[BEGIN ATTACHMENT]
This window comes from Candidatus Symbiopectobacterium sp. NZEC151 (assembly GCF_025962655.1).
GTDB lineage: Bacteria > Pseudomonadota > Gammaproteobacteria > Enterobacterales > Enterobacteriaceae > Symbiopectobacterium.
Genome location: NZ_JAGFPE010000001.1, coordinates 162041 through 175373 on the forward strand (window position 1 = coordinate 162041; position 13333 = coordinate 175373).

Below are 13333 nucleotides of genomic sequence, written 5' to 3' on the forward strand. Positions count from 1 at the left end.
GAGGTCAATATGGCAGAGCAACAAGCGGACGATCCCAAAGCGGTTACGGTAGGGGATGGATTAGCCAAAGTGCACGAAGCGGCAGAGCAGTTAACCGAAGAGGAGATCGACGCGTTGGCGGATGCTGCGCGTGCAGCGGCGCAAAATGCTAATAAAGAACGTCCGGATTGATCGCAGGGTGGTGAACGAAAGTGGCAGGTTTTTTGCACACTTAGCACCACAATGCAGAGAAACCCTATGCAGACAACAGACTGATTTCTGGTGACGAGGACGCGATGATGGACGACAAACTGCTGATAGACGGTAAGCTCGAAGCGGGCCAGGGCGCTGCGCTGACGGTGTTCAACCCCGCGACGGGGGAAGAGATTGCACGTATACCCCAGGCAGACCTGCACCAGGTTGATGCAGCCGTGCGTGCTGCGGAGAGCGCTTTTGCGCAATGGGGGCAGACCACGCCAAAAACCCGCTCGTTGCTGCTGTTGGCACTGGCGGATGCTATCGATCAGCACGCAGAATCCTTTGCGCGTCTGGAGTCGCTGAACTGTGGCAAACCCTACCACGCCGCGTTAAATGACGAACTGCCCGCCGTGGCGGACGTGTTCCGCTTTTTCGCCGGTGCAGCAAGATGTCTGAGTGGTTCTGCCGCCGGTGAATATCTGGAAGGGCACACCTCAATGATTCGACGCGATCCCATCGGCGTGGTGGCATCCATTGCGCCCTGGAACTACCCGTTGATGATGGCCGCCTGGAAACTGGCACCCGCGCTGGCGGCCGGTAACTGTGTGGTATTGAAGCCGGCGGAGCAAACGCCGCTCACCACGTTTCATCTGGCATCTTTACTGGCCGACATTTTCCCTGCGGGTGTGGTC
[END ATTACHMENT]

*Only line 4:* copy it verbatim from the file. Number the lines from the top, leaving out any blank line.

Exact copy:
Below are 13333 nucleotides of genomic sequence, written 5' to 3' on the forward strand. Positions count from 1 at the left end.